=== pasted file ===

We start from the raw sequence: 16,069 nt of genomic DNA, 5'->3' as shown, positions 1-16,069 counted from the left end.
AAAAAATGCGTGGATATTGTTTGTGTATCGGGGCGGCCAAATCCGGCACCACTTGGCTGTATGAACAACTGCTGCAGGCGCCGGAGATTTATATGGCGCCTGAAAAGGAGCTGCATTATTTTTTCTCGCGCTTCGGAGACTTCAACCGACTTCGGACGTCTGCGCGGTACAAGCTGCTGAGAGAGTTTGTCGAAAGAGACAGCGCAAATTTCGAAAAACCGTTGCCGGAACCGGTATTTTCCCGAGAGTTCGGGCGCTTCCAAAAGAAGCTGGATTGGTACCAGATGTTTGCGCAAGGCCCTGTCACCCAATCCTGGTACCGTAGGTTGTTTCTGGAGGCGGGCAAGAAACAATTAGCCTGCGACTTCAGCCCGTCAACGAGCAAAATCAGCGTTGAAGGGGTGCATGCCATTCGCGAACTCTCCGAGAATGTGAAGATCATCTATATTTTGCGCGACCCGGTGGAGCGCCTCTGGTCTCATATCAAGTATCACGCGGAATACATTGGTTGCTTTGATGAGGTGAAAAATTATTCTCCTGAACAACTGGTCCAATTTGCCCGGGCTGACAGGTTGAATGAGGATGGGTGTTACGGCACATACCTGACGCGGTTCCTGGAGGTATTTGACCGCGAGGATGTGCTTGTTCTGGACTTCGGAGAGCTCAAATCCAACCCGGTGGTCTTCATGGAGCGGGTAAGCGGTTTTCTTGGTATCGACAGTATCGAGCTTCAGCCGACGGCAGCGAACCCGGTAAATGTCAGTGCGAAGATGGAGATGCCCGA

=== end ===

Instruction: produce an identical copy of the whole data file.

We start from the raw sequence: 16,069 nt of genomic DNA, 5'->3' as shown, positions 1-16,069 counted from the left end.
AAAAAATGCGTGGATATTGTTTGTGTATCGGGGCGGCCAAATCCGGCACCACTTGGCTGTATGAACAACTGCTGCAGGCGCCGGAGATTTATATGGCGCCTGAAAAGGAGCTGCATTATTTTTTCTCGCGCTTCGGAGACTTCAACCGACTTCGGACGTCTGCGCGGTACAAGCTGCTGAGAGAGTTTGTCGAAAGAGACAGCGCAAATTTCGAAAAACCGTTGCCGGAACCGGTATTTTCCCGAGAGTTCGGGCGCTTCCAAAAGAAGCTGGATTGGTACCAGATGTTTGCGCAAGGCCCTGTCACCCAATCCTGGTACCGTAGGTTGTTTCTGGAGGCGGGCAAGAAACAATTAGCCTGCGACTTCAGCCCGTCAACGAGCAAAATCAGCGTTGAAGGGGTGCATGCCATTCGCGAACTCTCCGAGAATGTGAAGATCATCTATATTTTGCGCGACCCGGTGGAGCGCCTCTGGTCTCATATCAAGTATCACGCGGAATACATTGGTTGCTTTGATGAGGTGAAAAATTATTCTCCTGAACAACTGGTCCAATTTGCCCGGGCTGACAGGTTGAATGAGGATGGGTGTTACGGCACATACCTGACGCGGTTCCTGGAGGTATTTGACCGCGAGGATGTGCTTGTTCTGGACTTCGGAGAGCTCAAATCCAACCCGGTGGTCTTCATGGAGCGGGTAAGCGGTTTTCTTGGTATCGACAGTATCGAGCTTCAGCCGACGGCAGCGAACCCGGTAAATGTCAGTGCGAAGATGGAGATGCCCGA